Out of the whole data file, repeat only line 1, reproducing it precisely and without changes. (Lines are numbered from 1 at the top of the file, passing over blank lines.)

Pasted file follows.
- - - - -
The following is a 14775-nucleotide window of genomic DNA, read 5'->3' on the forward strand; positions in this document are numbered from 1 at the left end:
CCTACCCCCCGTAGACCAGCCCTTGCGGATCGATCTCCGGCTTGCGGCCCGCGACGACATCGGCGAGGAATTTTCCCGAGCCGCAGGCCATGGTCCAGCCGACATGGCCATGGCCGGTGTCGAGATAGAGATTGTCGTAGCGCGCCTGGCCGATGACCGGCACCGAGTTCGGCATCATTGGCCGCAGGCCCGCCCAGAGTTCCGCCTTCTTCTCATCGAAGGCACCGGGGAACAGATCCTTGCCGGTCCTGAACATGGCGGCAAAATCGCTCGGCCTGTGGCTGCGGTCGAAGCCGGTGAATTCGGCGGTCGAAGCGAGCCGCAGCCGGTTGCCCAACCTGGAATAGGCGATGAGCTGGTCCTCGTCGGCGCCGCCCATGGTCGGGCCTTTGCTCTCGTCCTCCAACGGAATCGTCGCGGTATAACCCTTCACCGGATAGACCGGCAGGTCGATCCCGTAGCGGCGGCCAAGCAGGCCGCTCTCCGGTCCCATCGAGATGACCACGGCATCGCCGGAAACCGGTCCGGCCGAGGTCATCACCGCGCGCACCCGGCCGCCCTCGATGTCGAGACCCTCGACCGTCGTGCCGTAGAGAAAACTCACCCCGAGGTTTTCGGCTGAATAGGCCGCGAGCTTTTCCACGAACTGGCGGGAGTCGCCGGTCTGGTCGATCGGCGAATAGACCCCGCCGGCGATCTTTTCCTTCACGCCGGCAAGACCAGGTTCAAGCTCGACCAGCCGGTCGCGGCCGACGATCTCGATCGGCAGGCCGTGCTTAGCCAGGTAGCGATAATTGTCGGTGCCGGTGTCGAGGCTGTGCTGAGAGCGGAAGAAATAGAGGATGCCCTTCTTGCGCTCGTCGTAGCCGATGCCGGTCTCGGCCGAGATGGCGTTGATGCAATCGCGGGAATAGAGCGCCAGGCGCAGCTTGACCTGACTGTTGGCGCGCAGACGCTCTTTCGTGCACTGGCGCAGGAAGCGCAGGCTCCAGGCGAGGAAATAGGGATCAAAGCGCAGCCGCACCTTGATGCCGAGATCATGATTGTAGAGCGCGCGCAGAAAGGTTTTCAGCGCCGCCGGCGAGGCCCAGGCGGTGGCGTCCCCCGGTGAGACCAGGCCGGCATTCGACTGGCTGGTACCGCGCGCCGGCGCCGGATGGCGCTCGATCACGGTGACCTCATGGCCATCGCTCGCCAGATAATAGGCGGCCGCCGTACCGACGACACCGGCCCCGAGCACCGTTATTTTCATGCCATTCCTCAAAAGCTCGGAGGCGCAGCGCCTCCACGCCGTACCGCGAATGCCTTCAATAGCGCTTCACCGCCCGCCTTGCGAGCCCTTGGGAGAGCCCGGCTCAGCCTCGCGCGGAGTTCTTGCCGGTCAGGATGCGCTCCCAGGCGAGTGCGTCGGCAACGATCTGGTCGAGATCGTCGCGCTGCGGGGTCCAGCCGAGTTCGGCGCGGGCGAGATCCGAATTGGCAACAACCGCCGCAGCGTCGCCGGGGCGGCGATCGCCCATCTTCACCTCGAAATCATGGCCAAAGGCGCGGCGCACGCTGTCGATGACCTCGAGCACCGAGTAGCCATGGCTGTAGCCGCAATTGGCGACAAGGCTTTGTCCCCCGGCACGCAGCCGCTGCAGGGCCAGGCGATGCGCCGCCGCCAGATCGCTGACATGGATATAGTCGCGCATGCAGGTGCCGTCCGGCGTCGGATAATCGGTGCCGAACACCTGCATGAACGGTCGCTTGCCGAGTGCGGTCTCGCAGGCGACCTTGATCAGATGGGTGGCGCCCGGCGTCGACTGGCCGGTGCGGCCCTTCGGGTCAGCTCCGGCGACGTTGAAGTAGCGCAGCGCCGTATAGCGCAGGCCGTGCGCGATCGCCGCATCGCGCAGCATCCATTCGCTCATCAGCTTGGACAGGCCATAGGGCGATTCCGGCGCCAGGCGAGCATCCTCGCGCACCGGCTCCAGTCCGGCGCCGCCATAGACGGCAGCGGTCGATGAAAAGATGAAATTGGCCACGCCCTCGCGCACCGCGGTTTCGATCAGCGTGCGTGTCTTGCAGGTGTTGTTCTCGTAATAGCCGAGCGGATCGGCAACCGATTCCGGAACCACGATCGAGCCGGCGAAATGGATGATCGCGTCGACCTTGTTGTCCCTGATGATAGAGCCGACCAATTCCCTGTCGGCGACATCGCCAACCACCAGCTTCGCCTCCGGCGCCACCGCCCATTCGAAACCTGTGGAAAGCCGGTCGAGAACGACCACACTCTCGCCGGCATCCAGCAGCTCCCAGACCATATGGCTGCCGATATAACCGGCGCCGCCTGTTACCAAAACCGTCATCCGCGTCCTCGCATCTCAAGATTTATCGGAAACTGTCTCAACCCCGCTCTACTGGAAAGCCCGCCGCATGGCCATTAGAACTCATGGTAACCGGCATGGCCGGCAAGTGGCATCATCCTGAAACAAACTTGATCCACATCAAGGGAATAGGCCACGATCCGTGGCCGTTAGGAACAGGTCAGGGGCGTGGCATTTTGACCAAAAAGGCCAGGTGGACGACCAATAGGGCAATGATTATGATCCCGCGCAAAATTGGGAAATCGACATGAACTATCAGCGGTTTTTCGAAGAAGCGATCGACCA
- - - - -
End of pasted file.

The following is a 14775-nucleotide window of genomic DNA, read 5'->3' on the forward strand; positions in this document are numbered from 1 at the left end: